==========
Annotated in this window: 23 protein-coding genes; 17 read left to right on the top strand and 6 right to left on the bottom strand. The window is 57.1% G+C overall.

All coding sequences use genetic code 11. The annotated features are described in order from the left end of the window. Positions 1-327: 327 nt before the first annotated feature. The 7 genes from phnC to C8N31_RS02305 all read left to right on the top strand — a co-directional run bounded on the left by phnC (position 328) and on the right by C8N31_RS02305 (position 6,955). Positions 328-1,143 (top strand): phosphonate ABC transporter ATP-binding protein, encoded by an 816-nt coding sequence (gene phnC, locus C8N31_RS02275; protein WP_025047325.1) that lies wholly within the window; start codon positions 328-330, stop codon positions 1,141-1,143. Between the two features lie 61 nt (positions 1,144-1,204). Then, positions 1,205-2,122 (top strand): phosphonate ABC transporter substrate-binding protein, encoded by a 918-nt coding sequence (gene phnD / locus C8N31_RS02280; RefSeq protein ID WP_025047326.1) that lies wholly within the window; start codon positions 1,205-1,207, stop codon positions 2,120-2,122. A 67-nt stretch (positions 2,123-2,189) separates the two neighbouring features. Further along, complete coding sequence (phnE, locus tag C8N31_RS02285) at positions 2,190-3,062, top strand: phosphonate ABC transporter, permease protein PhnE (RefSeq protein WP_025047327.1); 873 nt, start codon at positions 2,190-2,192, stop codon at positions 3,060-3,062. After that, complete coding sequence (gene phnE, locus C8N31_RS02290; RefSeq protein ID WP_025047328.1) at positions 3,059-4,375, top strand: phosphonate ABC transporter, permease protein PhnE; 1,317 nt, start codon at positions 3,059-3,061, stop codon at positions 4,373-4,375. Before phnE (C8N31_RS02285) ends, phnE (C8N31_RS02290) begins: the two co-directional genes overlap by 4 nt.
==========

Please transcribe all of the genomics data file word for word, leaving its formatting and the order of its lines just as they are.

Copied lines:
Annotated in this window: 23 protein-coding genes; 17 read left to right on the top strand and 6 right to left on the bottom strand. The window is 57.1% G+C overall.

All coding sequences use genetic code 11. The annotated features are described in order from the left end of the window. Positions 1-327: 327 nt before the first annotated feature. The 7 genes from phnC to C8N31_RS02305 all read left to right on the top strand — a co-directional run bounded on the left by phnC (position 328) and on the right by C8N31_RS02305 (position 6,955). Positions 328-1,143 (top strand): phosphonate ABC transporter ATP-binding protein, encoded by an 816-nt coding sequence (gene phnC, locus C8N31_RS02275; protein WP_025047325.1) that lies wholly within the window; start codon positions 328-330, stop codon positions 1,141-1,143. Between the two features lie 61 nt (positions 1,144-1,204). Then, positions 1,205-2,122 (top strand): phosphonate ABC transporter substrate-binding protein, encoded by a 918-nt coding sequence (gene phnD / locus C8N31_RS02280; RefSeq protein ID WP_025047326.1) that lies wholly within the window; start codon positions 1,205-1,207, stop codon positions 2,120-2,122. A 67-nt stretch (positions 2,123-2,189) separates the two neighbouring features. Further along, complete coding sequence (phnE, locus tag C8N31_RS02285) at positions 2,190-3,062, top strand: phosphonate ABC transporter, permease protein PhnE (RefSeq protein WP_025047327.1); 873 nt, start codon at positions 2,190-2,192, stop codon at positions 3,060-3,062. After that, complete coding sequence (gene phnE, locus C8N31_RS02290; RefSeq protein ID WP_025047328.1) at positions 3,059-4,375, top strand: phosphonate ABC transporter, permease protein PhnE; 1,317 nt, start codon at positions 3,059-3,061, stop codon at positions 4,373-4,375. Before phnE (C8N31_RS02285) ends, phnE (C8N31_RS02290) begins: the two co-directional genes overlap by 4 nt.